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Major brands seek changes to US ban on Xinjiang labour goods

What’s happening? Apple, Coca-Cola and Nike are among several major US brands that have been working to water down or alter some provisions in proposed US legislation that aims to ban products made using forced labour in China’s Xinjiang region, according to lobbying disclosures. The bill in question would mandate firms to declare any links to Xinjiang to the SEC, and increase scrutiny of Chinese supply chains. Apple and Nike were named among 82 firms that allegedly directly or indirectly benefited from abusive labour transfer programmes in the Xinjiang region, according to a report by the Australian Strategic Policy Institute.

Why does this matter? US corporates have found themselves stuck between a rock and a hard place, and may be placing themselves in an even more precarious position by trying to intervene in a ban which has such strong bipartisan governmental and consumer support. The above-mentioned bill passed the US House of Representatives in September with ease and seems to have enough backing to make it through the Senate.

For the US government, the issue is seems simple: not only is there an opportunity to appear decisive on what has largely been regarded as a global human rights crisis, but the legislation can also serve as a pressure point against China, amid souring US-Sino relations throughout the years of the Trump Administration.

For big brands – and “virtually the entire apparels industry”, according to a coalition of 180 human rights groups – the blanket ban could scupper supply chains, leaving them scrambling to patch together manufacturing capacity. Lobbying against a bill specifically pertaining to the protection of human rights, however, is not a good image for corporates, especially when consumers are becoming more socially conscious.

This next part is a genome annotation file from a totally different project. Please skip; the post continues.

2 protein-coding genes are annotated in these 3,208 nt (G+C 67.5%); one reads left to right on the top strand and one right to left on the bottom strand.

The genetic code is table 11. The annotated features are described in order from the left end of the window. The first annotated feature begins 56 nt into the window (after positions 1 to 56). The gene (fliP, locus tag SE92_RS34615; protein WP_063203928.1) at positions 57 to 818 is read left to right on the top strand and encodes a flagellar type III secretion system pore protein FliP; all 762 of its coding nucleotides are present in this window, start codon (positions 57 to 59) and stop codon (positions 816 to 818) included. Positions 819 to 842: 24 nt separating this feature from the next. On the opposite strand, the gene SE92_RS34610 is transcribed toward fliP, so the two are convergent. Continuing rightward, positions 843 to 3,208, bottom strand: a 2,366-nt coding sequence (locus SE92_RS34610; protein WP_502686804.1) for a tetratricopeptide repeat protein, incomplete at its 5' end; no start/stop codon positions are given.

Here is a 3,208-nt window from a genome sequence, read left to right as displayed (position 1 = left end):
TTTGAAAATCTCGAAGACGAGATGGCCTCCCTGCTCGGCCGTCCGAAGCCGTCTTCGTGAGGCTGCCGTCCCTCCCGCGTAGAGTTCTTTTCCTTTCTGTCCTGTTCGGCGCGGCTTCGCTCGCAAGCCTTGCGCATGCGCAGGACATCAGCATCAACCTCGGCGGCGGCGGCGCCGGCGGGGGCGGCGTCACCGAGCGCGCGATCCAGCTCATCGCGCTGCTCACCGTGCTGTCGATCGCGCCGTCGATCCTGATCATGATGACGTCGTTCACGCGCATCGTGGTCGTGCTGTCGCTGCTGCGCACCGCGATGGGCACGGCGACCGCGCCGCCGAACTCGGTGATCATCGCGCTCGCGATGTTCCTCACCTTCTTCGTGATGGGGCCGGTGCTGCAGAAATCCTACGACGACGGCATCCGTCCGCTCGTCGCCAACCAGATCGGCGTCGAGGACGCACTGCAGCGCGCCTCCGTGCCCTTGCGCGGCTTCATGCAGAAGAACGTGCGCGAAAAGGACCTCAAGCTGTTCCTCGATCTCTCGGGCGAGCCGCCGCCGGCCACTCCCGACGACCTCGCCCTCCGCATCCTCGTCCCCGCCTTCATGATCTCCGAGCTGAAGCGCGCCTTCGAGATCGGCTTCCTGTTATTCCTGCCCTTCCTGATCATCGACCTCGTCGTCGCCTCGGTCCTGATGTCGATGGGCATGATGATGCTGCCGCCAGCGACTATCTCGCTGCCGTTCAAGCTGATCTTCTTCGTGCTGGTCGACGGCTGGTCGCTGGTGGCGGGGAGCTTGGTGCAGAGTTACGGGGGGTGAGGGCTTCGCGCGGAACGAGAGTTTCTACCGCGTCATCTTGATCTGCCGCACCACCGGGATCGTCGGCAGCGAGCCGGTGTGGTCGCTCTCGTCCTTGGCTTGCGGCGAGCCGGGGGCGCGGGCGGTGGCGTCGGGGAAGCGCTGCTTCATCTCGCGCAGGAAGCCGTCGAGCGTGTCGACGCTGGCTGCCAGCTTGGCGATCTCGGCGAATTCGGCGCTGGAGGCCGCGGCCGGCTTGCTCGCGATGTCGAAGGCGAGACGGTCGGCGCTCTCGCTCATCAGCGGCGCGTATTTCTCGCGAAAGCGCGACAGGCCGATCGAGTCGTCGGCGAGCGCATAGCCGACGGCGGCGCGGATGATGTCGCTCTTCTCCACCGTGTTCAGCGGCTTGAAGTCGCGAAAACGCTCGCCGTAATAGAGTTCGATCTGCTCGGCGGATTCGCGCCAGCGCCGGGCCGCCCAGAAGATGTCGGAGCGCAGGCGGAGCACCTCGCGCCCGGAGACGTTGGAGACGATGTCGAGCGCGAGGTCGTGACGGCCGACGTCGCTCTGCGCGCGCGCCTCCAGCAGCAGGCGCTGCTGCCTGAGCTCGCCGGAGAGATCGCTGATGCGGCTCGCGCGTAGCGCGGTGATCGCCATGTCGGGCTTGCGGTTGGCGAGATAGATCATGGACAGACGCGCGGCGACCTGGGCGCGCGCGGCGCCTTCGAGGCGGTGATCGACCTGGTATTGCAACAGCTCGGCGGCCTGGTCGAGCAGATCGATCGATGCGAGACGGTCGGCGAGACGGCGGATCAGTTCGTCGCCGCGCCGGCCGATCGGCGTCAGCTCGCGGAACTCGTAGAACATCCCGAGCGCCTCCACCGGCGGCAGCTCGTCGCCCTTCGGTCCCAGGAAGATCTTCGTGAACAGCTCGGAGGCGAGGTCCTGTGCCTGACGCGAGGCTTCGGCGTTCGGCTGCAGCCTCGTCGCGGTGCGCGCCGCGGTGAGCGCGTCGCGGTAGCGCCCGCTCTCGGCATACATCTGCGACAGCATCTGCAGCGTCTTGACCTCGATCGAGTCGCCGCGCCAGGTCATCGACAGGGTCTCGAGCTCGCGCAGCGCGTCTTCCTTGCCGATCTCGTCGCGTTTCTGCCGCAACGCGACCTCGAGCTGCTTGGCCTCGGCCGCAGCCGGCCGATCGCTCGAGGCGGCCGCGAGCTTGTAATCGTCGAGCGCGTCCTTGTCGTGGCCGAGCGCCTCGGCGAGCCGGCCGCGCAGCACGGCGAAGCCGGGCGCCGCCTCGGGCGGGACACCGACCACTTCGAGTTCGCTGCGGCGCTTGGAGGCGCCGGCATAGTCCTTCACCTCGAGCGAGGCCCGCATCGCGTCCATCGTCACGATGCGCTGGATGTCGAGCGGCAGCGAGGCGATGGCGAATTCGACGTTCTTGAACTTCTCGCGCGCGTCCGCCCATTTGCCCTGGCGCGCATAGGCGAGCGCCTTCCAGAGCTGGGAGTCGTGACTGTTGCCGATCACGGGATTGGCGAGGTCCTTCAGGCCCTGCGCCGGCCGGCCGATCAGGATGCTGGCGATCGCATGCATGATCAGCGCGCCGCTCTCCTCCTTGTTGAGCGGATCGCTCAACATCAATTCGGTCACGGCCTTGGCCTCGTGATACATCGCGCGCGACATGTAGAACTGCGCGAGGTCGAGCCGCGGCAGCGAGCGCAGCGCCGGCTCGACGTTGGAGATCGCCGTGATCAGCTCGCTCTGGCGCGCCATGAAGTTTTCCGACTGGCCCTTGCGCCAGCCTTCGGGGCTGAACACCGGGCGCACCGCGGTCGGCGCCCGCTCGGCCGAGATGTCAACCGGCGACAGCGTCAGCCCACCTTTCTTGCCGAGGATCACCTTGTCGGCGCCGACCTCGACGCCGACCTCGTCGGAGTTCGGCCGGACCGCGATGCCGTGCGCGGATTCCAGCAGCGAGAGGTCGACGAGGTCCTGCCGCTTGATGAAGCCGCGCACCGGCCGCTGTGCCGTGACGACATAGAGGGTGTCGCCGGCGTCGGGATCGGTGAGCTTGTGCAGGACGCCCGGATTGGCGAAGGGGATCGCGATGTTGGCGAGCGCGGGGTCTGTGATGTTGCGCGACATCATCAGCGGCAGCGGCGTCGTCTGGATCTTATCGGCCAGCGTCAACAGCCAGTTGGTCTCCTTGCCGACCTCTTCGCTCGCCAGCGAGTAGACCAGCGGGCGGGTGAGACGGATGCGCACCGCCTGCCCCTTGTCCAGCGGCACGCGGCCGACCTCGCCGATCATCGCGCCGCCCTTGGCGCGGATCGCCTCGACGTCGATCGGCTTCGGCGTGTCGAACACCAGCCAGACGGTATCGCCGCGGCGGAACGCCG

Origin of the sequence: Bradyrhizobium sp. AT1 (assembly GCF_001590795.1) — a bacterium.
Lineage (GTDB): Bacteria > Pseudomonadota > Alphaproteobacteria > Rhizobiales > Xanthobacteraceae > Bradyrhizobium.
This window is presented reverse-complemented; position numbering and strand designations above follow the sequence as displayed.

The companies involved are looking to amend the ban to allow potential supply opportunities where no human rights violations are taking place, and have issued various public pledges and statements to reiterate their support for these issues while also denying allegations of forced labour in their supply chains.

As many advocacy groups have shown, however, due to the obscurity of China’s internal supply chains and the tight grip the Chinese government has on business in the area, foreign companies and auditors are unable to get a clear picture on exactly where textiles, workers or products are sourced from, and under what conditions.

There is, perhaps, an opportunity for smaller firms to showcase their work in supply-chain technology such as blockchain-based tracking, or more localised supply networks that are more easily verified and managed.

Lateral thought from Curation – We’ve previously seen the reputational damage fossil fuel industries have inflicted on themselves by being perpetually resistant to change, historically spending hundreds of millions each year to block progressive legislation. Such doggedness has led to such incriminating incidents as this Chevron-backed anti-environment PR campaign, and, just this week, an uncovered trail of fake news now referred to as “Astongate” (see article below).

In an effort to preserve their businesses, retail firms run similar risks of making the wrong steps and causing irreparable reputational damage. The full New York Times article notes that Nike and Coca-Cola are paying various external lobbyists to pursue the issue.

Sara Trett

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